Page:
Tell me about your background. Where were you born and brought up?
I was born in Liverpool, and have lived there, or in the area, on and off for most of my life. I am 48, married to Hilary, with six fabulously wonderful children (who do their best to keep me impecunious), two wonderful shoe chewing poodles, a crazy swing-ball playing rabbit and a health-freak hamster.
Do you come from a literary family?
No, but I have always felt impelled to write and drawn to music although there was no active writing or reading going on around me when I was a child. In fact I would say the opposite was probably true. But to add grist to the nature/nurture argument, I was adopted and later found that my birth parents families where highly literate and contained other writers and musicians.
When did you start writing poetry?
For some reason poetry was always something I wanted to do. My first poetry came through the song lyrics I heard on the radio, and I can always remember trying to write songs from a very young age. Mostly it was just intuitive rhyme.
What were the books\events that most influenced your beginning as a writer?
I was only in my early teens when the Cuba crisis, came along. Watching the tension rise and seeing the effects it was having, really made me grow up and accept the world was a different place to what I had believed before. The first poem I wrote which was a stand alone poem without music, was a response to that. The sudden arrival of the Beatles shortly afterwards, and the effect that had on the art community in Liverpool, was enlivening.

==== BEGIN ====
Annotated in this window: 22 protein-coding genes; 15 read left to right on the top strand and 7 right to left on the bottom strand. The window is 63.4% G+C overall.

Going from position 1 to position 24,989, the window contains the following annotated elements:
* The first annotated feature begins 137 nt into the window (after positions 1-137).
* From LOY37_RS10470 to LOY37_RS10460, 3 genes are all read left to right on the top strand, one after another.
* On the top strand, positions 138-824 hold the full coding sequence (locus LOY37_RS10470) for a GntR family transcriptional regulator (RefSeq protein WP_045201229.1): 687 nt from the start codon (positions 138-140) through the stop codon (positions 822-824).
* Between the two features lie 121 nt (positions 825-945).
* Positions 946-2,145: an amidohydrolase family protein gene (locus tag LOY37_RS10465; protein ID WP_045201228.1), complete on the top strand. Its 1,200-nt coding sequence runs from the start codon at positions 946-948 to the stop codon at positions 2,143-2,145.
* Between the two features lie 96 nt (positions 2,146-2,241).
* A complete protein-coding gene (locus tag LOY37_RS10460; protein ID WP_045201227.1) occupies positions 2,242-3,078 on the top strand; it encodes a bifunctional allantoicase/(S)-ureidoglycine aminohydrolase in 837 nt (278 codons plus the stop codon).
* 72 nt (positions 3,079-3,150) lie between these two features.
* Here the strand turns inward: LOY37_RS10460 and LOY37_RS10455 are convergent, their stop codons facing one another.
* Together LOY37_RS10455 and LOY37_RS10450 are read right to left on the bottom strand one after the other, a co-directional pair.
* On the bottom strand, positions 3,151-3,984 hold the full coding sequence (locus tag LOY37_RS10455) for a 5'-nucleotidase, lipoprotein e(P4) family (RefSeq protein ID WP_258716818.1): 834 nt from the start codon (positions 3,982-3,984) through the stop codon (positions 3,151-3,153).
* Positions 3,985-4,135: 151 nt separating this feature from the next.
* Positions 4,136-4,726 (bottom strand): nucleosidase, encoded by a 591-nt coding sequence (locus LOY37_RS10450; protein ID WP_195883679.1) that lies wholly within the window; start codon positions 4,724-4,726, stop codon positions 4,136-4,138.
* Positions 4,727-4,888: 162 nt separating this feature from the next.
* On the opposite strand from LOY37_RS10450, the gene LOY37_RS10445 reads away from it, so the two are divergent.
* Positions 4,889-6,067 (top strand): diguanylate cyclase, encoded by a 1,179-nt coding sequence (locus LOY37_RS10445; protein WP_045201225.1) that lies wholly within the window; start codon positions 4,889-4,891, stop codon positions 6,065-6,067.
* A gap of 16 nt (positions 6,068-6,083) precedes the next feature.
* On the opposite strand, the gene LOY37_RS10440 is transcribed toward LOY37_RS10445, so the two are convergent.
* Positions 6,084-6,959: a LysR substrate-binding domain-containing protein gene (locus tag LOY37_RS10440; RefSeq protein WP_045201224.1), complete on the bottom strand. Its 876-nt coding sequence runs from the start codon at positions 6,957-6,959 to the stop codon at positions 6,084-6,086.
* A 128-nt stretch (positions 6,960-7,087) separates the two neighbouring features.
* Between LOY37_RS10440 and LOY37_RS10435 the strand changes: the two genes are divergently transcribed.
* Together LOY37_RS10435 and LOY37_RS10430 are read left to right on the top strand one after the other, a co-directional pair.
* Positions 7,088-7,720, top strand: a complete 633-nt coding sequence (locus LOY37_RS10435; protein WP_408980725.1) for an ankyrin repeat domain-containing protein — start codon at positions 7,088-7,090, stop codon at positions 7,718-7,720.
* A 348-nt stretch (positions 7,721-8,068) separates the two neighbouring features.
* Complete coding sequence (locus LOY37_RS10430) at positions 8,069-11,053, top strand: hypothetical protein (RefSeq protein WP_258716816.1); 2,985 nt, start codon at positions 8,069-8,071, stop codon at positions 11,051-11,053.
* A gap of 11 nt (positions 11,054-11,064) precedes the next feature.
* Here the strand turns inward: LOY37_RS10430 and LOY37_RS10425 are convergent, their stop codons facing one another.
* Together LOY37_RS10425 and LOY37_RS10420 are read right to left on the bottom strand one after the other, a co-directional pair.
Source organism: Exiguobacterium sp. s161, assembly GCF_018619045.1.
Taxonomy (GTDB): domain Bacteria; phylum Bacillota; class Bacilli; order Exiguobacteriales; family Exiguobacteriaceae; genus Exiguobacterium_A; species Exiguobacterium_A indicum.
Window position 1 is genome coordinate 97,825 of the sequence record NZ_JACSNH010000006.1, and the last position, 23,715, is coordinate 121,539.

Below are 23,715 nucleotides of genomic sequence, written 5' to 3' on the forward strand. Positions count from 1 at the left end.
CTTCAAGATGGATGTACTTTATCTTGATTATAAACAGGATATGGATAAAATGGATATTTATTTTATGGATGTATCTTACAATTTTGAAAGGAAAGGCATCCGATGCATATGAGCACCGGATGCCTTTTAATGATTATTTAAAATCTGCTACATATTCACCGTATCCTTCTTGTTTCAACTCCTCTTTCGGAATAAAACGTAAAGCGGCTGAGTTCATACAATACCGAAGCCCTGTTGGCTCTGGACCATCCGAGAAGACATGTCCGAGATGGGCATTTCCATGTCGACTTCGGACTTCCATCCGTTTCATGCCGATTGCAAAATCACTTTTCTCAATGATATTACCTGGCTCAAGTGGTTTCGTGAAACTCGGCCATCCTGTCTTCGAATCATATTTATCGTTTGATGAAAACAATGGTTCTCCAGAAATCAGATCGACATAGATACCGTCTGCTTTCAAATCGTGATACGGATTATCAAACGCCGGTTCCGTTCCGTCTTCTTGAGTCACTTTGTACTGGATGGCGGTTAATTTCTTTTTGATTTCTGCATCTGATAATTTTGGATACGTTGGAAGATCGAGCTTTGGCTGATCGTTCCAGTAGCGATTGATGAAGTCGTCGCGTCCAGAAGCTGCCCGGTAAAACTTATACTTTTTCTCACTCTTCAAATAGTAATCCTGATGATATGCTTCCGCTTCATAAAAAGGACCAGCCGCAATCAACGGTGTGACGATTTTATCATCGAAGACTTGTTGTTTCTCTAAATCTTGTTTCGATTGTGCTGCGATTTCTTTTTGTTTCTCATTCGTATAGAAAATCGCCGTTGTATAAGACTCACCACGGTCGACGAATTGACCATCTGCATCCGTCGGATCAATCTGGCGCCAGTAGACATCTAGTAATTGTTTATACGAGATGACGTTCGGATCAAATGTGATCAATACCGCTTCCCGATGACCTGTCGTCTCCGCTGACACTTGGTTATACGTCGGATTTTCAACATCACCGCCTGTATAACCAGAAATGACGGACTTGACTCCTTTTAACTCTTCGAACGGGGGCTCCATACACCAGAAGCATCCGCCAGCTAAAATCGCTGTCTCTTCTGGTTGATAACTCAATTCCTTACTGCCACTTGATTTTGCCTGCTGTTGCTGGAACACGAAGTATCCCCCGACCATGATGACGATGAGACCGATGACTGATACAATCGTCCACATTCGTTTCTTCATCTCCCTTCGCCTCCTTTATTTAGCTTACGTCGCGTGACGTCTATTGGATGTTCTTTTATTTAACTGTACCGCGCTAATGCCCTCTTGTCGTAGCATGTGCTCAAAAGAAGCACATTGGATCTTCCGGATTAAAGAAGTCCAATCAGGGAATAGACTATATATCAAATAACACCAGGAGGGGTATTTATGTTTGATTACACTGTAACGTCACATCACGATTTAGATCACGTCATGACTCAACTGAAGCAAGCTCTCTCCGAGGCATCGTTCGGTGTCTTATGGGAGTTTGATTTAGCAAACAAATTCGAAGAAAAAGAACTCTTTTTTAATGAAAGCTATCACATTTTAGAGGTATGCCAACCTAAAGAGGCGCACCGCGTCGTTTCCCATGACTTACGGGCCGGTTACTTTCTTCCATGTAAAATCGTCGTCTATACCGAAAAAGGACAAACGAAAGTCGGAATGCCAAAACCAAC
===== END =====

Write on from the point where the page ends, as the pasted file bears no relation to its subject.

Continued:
What sort of poetry did you begin writing - what were its main themes?
War, more war, doom and gloom, adolescent angst. The first poetry worth the name that I brought out into the light of day, was all angst ridden adolescent tosh. Which I read to groups of angst ridden adolescents at poetry nights in Liverpool in the early 1960's.
and its techniques?
The technique, because I really only knew one, was to play with the sounds of words and create puns and punning word combinations. I was heavily influenced by the Liverpool scene - felt myself to be a part of it - though in retrospect it was a very amorphous thing at best. You must remember that in Liverpool we call ourselves "Liverpudlians". To me that name is a poem, instead of Liverpoolians we turn the pool into a puddle, a metonym that is hard to match, as it says so much about the Liverpool way with words, and the strand of self deprecating, probably Irish influenced humour, which is mixed with a sarcastic hard edge that passes as wit or Liverpool humour. It is a unique place in the way that Glasgow, Dublin and New York are unique. The people who come from those places are touched with a pride in their roots and an attachment to the place that others cannot even begin to understand. Or so we like to think - see that's part of the arrogance that comes with being from a place like that.
To what extent do your 'roots' influence what you are writing now?
Almost totally. I write quite personal pieces about places and people I know, and situations from my own background which I am familiar with. Obviously I am also open, as everyone is, to many other influences, but my poems and stories grow from my background and personal experiences. Perhaps the biggest influence is in terms of the voice I think and write in which is strongly accented with its own cultural rhythms and references.
How did you first go about getting your poems published?
For many years I thought of myself exclusively as a performance poet,
was not convinced that my poetry would stand up to reading, because I
thought it depended on my accent and pronunciation. But this perspective
changed after I entered a competition in the late 70's and won a major
prize, I can't remember what that was now but it really gave me a boost at
the time. I
have been a supporter of legitimate competitions ever since and enter quite
a lot of them,
picking up quite a few prizes along the way. It was at that point I started